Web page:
7 Latinx Podcasts You Should Listen To

Picture from left to right: Diane Guerrero, Ivy Queen,  Diosa Femme and Mala Munoz, Pam, Janny Perez, Gabby Rivera, and Dr. Jeniree Flores Delgado

Whichever podcast genre you are into, we made a list of Latinx podcasts worth checking out. The list has several podcasts with various topics if you’re looking to learn something, stay entertained, or get inspired.


LOUD: The History of Reggaeton

This new Spotify podcast has got to be one of our favorites. Ivy Queen gives us a crash course in each episode on the history of Reggeaton. “LOUD” dives into the origins of perreo, historic movements behind this genre, and features many artists who have redefined and contributed to reggaeton.

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Yeah No, I’m Not Ok

The Latinx community is very aware of the stigmas attached to mental health issues within our culture. Actress Diane Guerrero started this podcast to get others to open up and talk about this topic that affects so many. Guerrero and other celebrities of color explore issues like body image, anxiety, depression, and addictions. A Latina with a platform whose podcast is solely about mental health, what is there not to love about this?

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Cafe con Pam

A bilingual podcast where the Latinx community and people of color join Pam Covarrubias and speak on different topics in each episode. Examples that are close to our hearts are immigration status, healing our inner child, and rewriting our narratives.

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Locatora Radio

The feminist Latina podcast you didn’t know you needed. Diosa Femme and Mala Munoz are two Latinas who are killing it. Brujeria, pop culture, dancing, chisme, art, you name it, this duo has talked about it. This relatable and entertaining podcast is one you don’t want to miss.

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Joy Uprising

Marginalized QTBIPOC stories often are focused on trauma and unhappiness, but Gabby Rivera is changing that. She is starting a joy revolution with this podcast. Rivera is a queer Puerto Rican storyteller that created “Joy Uprising” to show there is still joy despite every hardship the community faces. Every episode, she asks every guest, “what brings you joy?” and we get to hear different stories being celebrated.

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Latinx Can

Dr. Jeniree Flores Delgado started a podcast where Latinx Professionals can give career advice, wisdom, tips, support, and encouragement. The Latinx community must see that they are our future doctors, scientists, astronauts, and whatnot. This podcast encourages us, Si Se Puede!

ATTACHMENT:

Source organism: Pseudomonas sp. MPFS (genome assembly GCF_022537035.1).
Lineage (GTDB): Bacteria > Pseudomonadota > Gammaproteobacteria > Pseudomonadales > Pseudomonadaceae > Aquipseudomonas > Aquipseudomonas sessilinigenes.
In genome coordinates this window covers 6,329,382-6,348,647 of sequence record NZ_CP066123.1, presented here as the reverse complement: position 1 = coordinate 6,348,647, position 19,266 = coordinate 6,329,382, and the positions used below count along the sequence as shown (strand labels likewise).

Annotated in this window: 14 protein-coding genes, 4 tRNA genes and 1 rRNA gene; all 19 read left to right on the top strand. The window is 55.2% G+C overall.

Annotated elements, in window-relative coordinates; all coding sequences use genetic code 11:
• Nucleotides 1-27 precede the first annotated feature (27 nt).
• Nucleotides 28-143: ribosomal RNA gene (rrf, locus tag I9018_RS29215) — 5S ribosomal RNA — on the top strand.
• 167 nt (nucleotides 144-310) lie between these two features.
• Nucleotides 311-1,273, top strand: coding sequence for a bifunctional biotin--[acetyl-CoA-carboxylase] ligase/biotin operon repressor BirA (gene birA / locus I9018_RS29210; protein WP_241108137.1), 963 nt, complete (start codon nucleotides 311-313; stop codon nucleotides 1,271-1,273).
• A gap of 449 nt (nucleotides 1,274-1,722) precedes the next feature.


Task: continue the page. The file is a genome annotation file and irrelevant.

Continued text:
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The Latina Mom Legacy

Mamas also deserve a podcast to help them through parenthood. This podcast, created by Colombian American mother Janny Perez, helps mothers navigate raising bicultural children, provides advice, and tackles many other subjects. Mamas do not need to know everything, which is why podcasts like “Latina Mom Legacy” are so important.

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graphic showcasing 5 exceptional Latina athletes excelling in their sports: Tatiana Suarez (MMA), Catarina Macario (soccer), Gianna Woodruff (track and field), Diana Taurasi (basketball), and Jasmine Camacho-Quinn (hurdling).

In the sea of men that is athletics, women are fighting tooth and nail for their long-overdue recognition. Among them, Latina athletes are ferocious in their pursuit of excellence, and they’re already changing the game, trailblazing for the next generation.

These 5 Latina athletes have overcome enormous challenges, broken significant barriers, and are actively leaving their mark on athletics.

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Graphic design that features an illustration of Doña Marina, La Maliche.

La Malinche is one of the most well-known historical figures and representatives of indigenous women in Mexico. Also known as Maltintzin, Malinalli, or Doña Marina (as the Spanish called her), she was known as Hernán Cortés’s translator during the Spanish conquest. As a result, La Malinche has been perceived as a traitor to her own people, something that has been memorialized in Mexican slang. Being called a “malinchista” is the same as being called disloyal or a traitor to one’s country and culture.

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Candelabras adorned with religious motifs, casting a warm glow from flickering candles.

I often wondered how my abuelita could be so religious, praying all the time and never missing a Sunday at church. Yet there she was, sticking a knife in the ground whenever storm clouds rolled in, thinking it would "shoo the rain away." She'd give me the side-eye for my magic wand tattoo and believing in the power of manifestation, but would be the first to blame trickster “chaneques” when stuff went missing, and hang ceramic sheep on the door to supposedly "bring in the cash."

When I was younger, I found it to be somewhat hypocritical of her. Now, I just think it’s funny and sort of beautiful how our ancestors and surroundings have shaped our beliefs in such unique ways.

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